Most of the labels that once displayed the full names of the dead patients have been washed off by water damage or peeled away by time. Still, a few frayed labels are legible: among the urns stored on one shelf are a Bess, a Ben and an Andrew.

Blogs as patio space

From Jim Hanas’ “The Story Doesn’t Care: An Interview with Sean Stewart“:

I grew up in Edmonton, Alberta, during the winter. There are two very essential conditions in Edmonton. There’s inside and outside, and there’s no real doubt about which is which. There’s a sharp line preserved between the two.

I now live in California. California is an interesting place to me—and reminds me a bit of the South, where I spent my summers—because in California, what with the weather being clement and the price of real estate being high, you spend a lot of time in this hybrid space. We could call it patio space or—if you’re in the South—front porch space. It’s clearly inside in some ways, but it’s public in other ways.

The world of the blog clearly exists in patio space, in porch space, in that “I’m going to invite you into a level of intimacy not usually accorded to strangers, and yet you’re still a stranger. I’m going to write a blog, and you and I will communicate with one another, sometimes with startling candor, and yet in this mixed, hybrid place.”

New communication, new art forms

From Jim Hanas’ “The Story Doesn’t Care: An Interview with Sean Stewart“:

I think that every means of communication carries within itself the potential for a form of art. Once the printing press was built, novels were going to happen. It took the novel a little while to figure out exactly what it was going to be, but once the press was there, something was going to occur. Once motion picture cameras were around, the movies—in some format or another—were going to happen.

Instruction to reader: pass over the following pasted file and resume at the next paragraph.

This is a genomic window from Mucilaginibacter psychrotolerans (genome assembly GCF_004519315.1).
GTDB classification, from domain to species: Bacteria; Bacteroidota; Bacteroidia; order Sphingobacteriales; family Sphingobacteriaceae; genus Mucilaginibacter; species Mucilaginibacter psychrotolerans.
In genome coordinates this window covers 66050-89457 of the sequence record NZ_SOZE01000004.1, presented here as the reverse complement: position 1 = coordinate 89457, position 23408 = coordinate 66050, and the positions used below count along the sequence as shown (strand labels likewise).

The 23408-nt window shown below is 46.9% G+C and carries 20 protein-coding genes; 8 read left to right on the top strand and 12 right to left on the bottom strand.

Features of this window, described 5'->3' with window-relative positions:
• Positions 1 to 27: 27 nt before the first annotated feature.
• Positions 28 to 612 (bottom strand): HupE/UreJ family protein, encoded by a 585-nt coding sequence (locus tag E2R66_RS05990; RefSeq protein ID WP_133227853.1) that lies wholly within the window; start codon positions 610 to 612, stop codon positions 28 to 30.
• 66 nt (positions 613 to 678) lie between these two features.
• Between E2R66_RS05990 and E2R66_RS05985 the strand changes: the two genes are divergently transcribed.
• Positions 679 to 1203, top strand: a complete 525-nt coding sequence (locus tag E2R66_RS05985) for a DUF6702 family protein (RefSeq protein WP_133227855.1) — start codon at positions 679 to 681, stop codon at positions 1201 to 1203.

I modestly or immodestly think that [developers of alternate reality games] got some things fundamentally right about the way the web and the internet want to tell stories in a way that not everyone had gotten quite when we lucked into it. What people do on the web is they look for things and they gossip. We found a way of storytelling that has a lot to do with looking for things and gossiping about them. …

Suspension of disbelief is a much more fragile creation in the kinds of campaigns we’re doing right now than it is in novels, where everyone has taken the last two hundred years to agree on a set of rules about how you understand what’s happening in a book. That hasn’t happened here. Right now, this is at an unbelievably fluid and dynamic stage—a whole bunch of things that have been figured out in other art forms, we’re working them out on the fly.

How a 75-year-old jewel thief did it

From MSNBC’s “75-year-old jewel thief looks back“:

When Doris Payne went to work, she stepped into her fancy dress, high heels and donned a wide-brimmed hat. Her creamy, mocha skin was made up just so, her handbag always designer. Sometimes a pair of plain gold earrings would do. Always, she looked immaculate, well-to-do. …

New York. Colorado. Nevada. California. They all beckoned, and so did Greece and France, England and Switzerland as she plied her trade over five decades. …

There was the February day, eight years ago, when she strolled into the Neiman Marcus store on the Las Vegas Strip and asked to see a pair of diamond earrings. …

Employee Linda Sbrocco showed her several — this one … no, this one … how about that one? Soon Sbrocco was swapping jewelry in and out of cases at a dizzying pace. Payne slipped rings on and off, and had Sbrocco do the same.